A former wealth management assistant is in the cross hairs of a complicated lawsuit. Sheri Nymark was fired by her boss, Pat Wheeler, in early July. After being terminated, Wheeler accuses her of contacting clients and trying to convince them to move their business from Wheeler to be managed instead by her son who works for Raymond James.
The lawsuit alleges Nymark violated her confidentiality and employment agreements, which constitutes theft of both clients and revenue.
However, emails provided in the lawsuit proving Nymark was indeed in contact with clients may help describe some of her side of the story.
In an email dated July 15, Nymark wrote to a Tom Dyer explaining the circumstances of her employment. According to that email, Wheeler was terminated by his broker, which happened to be Raymond James. It was after that contract severance that Wheeler terminated Nymark.
After he fired her, he then asked her to help him retain some of his clients. Nymark wrote that she considered his job offer but ultimately decided not to accept because he planned to retire this year. Instead she said she would be assisting her son, Jason Nymark, who worked for Raymond James.
Nymark claims she was just trying to help customers stay with Raymond James.
“In you maintaining your RJ account, it would allow me to again service you as your client liasison and have the normalcy you have become accustomed to,” Nymark wrote.
The emails do a couple of things. For Wheeler, they do indeed document that Nymark solicited clients in hopes of having her son work on their behalf. However, the emails also potentially illustrate that the clients may have already been with Raymond James making it not immediately clear who has rights to those clients.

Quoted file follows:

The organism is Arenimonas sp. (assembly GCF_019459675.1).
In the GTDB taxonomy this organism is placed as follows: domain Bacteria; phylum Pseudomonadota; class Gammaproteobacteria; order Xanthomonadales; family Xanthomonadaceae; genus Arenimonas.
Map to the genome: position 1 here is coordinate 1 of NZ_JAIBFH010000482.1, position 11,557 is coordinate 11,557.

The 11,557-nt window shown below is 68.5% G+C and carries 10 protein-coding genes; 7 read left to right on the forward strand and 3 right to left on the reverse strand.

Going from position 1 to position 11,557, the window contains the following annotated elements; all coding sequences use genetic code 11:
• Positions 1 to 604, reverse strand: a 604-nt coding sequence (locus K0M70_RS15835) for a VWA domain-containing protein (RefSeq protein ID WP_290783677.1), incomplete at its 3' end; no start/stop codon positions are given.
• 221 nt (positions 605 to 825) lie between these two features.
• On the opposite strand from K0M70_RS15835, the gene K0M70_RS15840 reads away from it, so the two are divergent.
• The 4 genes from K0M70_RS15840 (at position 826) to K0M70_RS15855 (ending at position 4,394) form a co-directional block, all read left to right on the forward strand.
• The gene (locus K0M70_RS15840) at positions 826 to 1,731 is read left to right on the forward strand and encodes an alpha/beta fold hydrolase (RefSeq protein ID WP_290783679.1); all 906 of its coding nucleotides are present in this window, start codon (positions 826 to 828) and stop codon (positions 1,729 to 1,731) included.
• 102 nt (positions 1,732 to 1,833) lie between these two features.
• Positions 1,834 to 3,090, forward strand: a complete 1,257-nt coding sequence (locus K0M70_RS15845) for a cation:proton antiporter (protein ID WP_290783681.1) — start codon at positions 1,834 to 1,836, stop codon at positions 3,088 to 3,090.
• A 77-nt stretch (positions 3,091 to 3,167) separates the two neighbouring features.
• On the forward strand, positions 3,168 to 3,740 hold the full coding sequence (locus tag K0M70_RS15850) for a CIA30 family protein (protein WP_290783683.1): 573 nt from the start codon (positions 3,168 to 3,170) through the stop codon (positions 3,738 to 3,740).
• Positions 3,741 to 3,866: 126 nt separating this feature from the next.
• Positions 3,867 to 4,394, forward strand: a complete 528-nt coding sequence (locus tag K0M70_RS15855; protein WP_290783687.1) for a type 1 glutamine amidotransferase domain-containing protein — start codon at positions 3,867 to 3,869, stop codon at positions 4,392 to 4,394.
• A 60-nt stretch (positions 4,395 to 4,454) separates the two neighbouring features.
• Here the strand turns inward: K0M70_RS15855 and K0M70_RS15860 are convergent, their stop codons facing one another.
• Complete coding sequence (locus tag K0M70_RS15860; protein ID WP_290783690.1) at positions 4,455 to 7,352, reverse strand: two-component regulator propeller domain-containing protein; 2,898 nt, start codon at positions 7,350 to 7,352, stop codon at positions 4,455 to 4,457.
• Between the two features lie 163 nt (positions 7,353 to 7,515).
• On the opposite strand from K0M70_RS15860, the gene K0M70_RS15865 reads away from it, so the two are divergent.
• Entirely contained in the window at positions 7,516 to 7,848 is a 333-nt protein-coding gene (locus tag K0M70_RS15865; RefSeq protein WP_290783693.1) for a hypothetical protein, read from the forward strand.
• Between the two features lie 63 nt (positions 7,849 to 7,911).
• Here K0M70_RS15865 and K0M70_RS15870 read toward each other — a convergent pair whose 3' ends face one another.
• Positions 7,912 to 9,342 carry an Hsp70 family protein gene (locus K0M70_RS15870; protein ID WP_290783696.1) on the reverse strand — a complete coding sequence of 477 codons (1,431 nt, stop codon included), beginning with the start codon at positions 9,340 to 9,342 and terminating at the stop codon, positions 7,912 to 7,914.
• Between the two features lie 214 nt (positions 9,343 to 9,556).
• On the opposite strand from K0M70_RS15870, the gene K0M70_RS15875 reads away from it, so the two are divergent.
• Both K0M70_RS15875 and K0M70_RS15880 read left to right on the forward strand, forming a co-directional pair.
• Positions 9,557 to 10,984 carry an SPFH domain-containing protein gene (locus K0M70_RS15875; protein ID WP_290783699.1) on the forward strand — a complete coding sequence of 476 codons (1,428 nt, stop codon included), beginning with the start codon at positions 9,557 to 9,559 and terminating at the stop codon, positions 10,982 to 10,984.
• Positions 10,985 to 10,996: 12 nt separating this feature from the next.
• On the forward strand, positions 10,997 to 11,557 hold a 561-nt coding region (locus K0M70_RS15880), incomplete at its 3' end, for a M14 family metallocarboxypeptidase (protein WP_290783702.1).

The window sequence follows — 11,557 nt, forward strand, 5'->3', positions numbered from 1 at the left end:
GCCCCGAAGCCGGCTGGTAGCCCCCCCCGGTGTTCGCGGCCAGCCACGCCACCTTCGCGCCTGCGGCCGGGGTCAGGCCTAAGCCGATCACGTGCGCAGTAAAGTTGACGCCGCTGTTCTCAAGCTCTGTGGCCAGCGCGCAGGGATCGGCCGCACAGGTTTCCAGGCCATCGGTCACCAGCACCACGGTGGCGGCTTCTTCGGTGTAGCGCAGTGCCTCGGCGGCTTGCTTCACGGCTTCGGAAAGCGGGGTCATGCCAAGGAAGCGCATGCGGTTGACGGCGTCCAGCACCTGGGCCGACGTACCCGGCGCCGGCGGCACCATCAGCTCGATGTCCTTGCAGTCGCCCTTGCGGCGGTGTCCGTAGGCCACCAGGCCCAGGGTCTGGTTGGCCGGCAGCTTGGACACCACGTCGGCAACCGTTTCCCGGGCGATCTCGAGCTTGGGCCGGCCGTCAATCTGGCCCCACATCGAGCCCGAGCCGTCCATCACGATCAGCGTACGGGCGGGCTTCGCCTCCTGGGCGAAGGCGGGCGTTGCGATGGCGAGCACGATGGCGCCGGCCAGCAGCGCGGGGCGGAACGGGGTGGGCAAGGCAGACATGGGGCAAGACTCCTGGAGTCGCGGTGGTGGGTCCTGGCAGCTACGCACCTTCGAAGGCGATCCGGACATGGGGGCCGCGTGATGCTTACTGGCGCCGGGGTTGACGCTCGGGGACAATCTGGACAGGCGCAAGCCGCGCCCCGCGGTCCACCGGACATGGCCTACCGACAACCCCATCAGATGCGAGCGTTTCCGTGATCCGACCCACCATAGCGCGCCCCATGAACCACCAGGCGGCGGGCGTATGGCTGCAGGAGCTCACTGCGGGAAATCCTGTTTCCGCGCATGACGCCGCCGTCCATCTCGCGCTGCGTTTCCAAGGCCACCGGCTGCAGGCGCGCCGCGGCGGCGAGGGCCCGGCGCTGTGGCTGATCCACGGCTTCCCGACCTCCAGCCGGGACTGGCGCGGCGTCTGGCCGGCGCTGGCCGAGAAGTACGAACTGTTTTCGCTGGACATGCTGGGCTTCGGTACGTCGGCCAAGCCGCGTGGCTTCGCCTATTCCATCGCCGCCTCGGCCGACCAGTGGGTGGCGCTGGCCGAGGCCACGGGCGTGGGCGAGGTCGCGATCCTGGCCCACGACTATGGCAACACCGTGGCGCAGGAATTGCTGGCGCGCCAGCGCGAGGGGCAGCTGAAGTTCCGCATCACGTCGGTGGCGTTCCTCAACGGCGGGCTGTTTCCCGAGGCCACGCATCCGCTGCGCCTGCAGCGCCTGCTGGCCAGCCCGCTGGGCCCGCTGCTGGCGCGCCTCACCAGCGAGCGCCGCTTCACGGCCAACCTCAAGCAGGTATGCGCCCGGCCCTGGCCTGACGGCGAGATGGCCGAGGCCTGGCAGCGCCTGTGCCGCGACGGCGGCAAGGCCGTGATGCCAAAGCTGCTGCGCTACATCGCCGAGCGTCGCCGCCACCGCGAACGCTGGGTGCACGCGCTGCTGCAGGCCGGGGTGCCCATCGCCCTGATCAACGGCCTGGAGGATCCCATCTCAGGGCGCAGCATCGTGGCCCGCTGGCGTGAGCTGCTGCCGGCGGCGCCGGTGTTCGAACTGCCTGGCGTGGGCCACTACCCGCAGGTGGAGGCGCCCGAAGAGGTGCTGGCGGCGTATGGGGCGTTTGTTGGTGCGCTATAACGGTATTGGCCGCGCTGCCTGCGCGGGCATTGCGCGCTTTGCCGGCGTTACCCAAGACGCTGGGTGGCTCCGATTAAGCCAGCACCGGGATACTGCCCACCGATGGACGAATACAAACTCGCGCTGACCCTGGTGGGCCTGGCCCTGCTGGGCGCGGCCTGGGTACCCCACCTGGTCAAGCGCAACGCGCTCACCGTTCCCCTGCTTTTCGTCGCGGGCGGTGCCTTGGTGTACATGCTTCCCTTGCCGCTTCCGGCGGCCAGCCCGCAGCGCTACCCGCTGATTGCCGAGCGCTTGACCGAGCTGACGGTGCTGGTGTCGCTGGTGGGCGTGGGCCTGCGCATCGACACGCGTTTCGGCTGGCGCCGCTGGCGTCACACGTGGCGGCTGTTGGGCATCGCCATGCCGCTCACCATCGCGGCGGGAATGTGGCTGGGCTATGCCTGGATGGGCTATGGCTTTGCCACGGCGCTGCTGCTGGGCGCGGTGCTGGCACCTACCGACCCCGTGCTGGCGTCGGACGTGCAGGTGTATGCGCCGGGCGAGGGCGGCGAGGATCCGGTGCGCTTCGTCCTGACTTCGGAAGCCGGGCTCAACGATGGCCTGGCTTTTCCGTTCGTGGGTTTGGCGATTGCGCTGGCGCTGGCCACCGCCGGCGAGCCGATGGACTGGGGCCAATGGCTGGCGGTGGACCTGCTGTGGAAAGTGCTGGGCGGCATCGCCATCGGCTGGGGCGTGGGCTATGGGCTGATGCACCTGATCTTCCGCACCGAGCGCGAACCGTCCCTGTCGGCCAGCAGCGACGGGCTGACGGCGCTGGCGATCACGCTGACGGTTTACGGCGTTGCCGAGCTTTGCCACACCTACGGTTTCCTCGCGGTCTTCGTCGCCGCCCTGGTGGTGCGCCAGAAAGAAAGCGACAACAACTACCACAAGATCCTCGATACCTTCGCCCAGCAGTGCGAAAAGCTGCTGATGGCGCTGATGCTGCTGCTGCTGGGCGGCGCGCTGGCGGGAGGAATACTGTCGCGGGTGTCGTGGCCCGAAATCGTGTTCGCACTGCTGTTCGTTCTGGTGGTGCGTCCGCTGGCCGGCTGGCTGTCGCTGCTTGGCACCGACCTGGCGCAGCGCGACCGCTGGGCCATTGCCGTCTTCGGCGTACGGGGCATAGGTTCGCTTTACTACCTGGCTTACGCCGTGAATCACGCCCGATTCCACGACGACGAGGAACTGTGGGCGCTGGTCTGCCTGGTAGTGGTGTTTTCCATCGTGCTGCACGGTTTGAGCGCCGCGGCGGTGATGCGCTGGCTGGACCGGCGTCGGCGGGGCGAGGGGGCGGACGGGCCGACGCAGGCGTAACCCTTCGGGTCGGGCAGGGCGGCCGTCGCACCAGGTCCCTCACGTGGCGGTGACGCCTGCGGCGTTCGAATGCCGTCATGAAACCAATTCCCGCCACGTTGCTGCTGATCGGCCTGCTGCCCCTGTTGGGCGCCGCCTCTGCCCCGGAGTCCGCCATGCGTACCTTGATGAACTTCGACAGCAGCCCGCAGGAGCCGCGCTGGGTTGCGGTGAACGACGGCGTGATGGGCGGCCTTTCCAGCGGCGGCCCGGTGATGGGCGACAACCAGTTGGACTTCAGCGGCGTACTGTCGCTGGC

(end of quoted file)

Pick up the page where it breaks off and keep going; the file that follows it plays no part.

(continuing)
It poses the question – is Wheeler in line by suing Nymark for soliciting those clients or does Raymond James have the ultimate authority over their patronage.
Wheeler claims Nymark’s employment agreement included a stipulation that client’s information is confidential and “further acknowledge her understanding that she is forbidden from using, revealing or divulging any client information unless it is necessary for the performance of professional duties.”
However, Wheeler does not mention his own affiliation with Raymond James in lawsuit documents.
The documents reveal that Nymark was employed by Wheeler’s staffing agency, not Raymond James. Raymond James is not listed in the lawsuit as a defendant; nor is Nymark’s son.
Wheeler seeks damages for lost revenue as well as repeal of any securities licensing Nymark holds.